WHEN I FIRST PRINTED IT OUT it was close to seven inches deep, a mountain of excess and overreach that would eventually become my first published book. In spite of the pride I felt at its completion, it begged for some serious editorial attention. In 2011, a good friend, Michael Hyatt, posted an article of mine on his web site. The article was called FROM BLOG TO BOOK: ONE SKEPTIC'S JOURNEY. While I am not going to plagiarize my own article, I want to draw attention to a few items of interest.
I actually was skeptical about transforming a blog into a book. I still have my doubts at times (though this series on wordcraft, WRITES, as I have chosen to call it, is intended for publication). Either way, the two forms, the short form (blog) and the long form (book) ask very different things of a writer. As pretentious as this may sound to some, the long form suggests that a writer has the necessary experience and craft behind her to go the distance it takes to produce a book. It means most often working with editors and publishers who help shape the unruly manuscript into something both readable and attractive, things that cannot necessarily be said of a blog.
That is not to say that blogs are by nature sloppy or inferior when compared to the book. On the contrary, experienced writers who know their voice, who consistently replicate that voice (sound) and exercise it, can take raw material and apply that voice with precision and power. The result is comparable to a well-written book, certainly, and we have all read books that seem more like sloppy first drafts, or worse. [shudder] And blogging is becoming more and more sophisticated. It is evolving, so to speak (literally), as art forms do (though I use the word "art" with caution). Competition has demanded a step up in quality, in both content and execution. Still, on the average, a book allows time and resources that the blog most often does not.
That said, my first book started as a blog, though I was unfamiliar with the word at the time (2002). I didn't, nor would I have called it a blog. I simply woke up August 2, 2002 and made a vow to write every day for a year, and to post what I wrote to my web site. After 15 months, I had a manuscript that was large, and to my eyes beautiful, but cumbersome and unwieldy. One thing led to another and that large confusion of overwritten text at last became a book. It took months of work, of long 12-16 hour days at times, but with a savvy (and patient) editor and being published by the largest Christian publishing company on the planet, I was rather enthused.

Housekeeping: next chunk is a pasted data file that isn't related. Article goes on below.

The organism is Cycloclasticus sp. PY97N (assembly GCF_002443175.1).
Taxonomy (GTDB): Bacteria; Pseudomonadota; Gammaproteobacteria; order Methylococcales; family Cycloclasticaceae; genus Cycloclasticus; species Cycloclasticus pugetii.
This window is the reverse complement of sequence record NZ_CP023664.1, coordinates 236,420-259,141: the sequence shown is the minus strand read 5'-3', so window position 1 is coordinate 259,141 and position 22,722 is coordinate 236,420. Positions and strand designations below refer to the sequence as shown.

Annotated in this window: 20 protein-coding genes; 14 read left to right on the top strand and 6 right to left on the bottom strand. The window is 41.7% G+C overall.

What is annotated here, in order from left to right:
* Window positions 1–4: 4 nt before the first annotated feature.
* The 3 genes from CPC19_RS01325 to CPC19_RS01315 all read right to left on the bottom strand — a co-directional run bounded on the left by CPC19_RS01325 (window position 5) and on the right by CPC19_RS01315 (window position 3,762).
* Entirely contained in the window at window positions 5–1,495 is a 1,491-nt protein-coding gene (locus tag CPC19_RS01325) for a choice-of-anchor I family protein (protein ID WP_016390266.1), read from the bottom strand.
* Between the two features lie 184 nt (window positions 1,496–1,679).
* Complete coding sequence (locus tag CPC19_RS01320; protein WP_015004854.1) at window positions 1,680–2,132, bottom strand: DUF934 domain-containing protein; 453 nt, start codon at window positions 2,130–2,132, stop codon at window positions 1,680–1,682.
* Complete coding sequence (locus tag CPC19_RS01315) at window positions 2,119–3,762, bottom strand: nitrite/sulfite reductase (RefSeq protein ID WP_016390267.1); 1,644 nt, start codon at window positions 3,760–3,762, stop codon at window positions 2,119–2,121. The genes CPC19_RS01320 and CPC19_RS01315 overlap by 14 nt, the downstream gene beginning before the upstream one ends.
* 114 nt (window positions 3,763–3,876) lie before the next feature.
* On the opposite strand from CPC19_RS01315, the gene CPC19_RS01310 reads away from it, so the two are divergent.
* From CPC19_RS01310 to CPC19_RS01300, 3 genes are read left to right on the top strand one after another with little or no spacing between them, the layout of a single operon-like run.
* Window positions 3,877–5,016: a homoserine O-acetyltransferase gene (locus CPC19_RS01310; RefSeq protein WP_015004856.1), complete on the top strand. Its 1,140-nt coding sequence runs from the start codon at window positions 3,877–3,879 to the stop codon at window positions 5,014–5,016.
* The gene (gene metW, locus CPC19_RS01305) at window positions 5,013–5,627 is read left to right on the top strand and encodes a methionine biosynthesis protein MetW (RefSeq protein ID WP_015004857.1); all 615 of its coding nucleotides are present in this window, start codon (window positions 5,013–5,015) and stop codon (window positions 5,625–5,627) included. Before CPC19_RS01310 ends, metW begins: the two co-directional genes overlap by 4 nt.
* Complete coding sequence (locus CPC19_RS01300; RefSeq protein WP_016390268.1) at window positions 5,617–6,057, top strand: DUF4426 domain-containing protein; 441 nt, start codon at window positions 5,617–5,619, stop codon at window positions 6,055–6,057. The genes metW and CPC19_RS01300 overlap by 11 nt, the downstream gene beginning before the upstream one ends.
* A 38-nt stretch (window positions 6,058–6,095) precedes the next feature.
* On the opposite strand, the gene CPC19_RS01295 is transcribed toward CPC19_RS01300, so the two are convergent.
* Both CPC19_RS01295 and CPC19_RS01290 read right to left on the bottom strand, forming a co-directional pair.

Here's what I was up against. Because it was a devotional, there were 365 days to consider, 365 micro chapters. In its raw state, a typical entry was anywhere from 200 to 1500 words. Thomas Nelson, once they got involved, asked me to reduce each entry to 200 words or less. Ouch! I complained (quietly, though, and to myself). After all, I was about to be a published author. Three things came out of the experience for which I remain grateful to this day.
1. The regularity, the discipline, the day to day obligation made a writer out of me.
2. Forcing myself to condense each entry to 200 words or less taught me the art of compression, of discovering what was necessary and what was not, what was excess and what was expendable, sharpening my vision of a text, to get to what the Williams Tyndale and Shakespeare called “pith," the soul of an idea. I developed a kind of editorial savagery.
3. I got a book deal. The advance was not huge by any standard, but who cared? I WAS PUBLISHED. And the little event did wonderful things to my thought life, to my confidence.
TO LOVE IS CHRIST, the book that slowly crept out of the ooze, will always be special to me, for all its lovely foibles. It is deliciously tweetable. Being more lyrical by nature as devotionals can be, TO LOVE IS CHRIST was the logical evolutionary step for me as a writer, transitioning, as I was, from music to books.
I have since learned to muzzle my skepticism. I am proof that a blog (a word I am truly not fond of) can become a book. That is, with a few necessary conditions. There are many conditions when making a book, but here are five that without question must be satisfied in the strange evolution from blog to book, from inspiration to book, or however the book comes to you. The following applies as well to the short form (or any other form of writing).
1. Hard work. There is no way to circumnavigate this one.
2. Obligate yourself to write every day. No exceptions.
3. Develop an editorial savagery, and even better, a great ear. I have become somewhat lactose intolerant, that is, I am able to detect cheese when I am guilty of manufacturing it, or when I hear it. Ernest Hemingway gave it another, more colorful name, but to be able to detect it is critical. The ear is the primary organ for the writer.
4. Learn and develop the art of restraint.
5. Love language. Love it. Never stop learning the craft.
That's it. My gratitude to Michael Hyatt, if not my apologies as well for reassembling this post. And though its original form was posted in 2011, its content is timeless, remembering that every time you sit down to write it is a new stage, a new performance, presenting all new challenges. All that, and an opportunity to shine. Happy blogmaking.